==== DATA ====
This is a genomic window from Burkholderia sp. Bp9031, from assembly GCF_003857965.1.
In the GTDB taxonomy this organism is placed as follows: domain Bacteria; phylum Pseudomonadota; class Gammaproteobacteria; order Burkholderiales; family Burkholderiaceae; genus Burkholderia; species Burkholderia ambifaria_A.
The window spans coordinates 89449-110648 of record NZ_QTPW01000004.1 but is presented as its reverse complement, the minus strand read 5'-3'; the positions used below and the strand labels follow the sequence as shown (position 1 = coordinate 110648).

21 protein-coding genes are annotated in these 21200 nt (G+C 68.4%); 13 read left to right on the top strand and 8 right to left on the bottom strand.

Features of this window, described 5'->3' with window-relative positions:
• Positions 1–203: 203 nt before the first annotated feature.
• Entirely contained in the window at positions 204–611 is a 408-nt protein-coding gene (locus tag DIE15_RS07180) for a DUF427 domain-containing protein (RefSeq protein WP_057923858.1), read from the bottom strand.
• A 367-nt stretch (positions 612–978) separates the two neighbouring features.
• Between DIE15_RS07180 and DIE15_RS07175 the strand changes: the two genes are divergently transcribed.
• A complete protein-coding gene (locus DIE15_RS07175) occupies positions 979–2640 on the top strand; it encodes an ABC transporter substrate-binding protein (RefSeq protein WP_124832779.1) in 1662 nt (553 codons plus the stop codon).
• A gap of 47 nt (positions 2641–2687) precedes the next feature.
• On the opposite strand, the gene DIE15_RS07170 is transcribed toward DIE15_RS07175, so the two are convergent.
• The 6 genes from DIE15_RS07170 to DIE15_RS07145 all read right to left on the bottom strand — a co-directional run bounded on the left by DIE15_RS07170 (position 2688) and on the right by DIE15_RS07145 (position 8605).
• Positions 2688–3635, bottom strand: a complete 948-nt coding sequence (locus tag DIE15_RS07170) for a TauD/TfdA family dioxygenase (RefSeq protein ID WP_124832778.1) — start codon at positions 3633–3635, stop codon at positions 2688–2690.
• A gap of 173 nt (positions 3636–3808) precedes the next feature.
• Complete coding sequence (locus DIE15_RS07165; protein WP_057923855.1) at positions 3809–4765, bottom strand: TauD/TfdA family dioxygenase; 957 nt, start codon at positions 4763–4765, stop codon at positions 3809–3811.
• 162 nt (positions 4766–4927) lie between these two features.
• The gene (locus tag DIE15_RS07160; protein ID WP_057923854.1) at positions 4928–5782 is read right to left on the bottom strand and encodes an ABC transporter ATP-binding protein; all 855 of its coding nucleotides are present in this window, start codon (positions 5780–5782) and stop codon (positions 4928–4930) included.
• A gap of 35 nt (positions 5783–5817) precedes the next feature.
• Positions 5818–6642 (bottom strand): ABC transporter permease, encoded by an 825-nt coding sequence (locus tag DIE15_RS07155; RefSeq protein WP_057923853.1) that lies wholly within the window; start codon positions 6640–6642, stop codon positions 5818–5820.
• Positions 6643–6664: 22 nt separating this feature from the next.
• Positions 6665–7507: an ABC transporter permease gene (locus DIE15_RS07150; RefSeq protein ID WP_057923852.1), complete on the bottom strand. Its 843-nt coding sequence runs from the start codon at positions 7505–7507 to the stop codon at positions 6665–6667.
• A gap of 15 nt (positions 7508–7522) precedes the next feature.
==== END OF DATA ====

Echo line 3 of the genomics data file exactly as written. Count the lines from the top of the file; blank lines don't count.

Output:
The window spans coordinates 89449-110648 of record NZ_QTPW01000004.1 but is presented as its reverse complement, the minus strand read 5'-3'; the positions used below and the strand labels follow the sequence as shown (position 1 = coordinate 110648).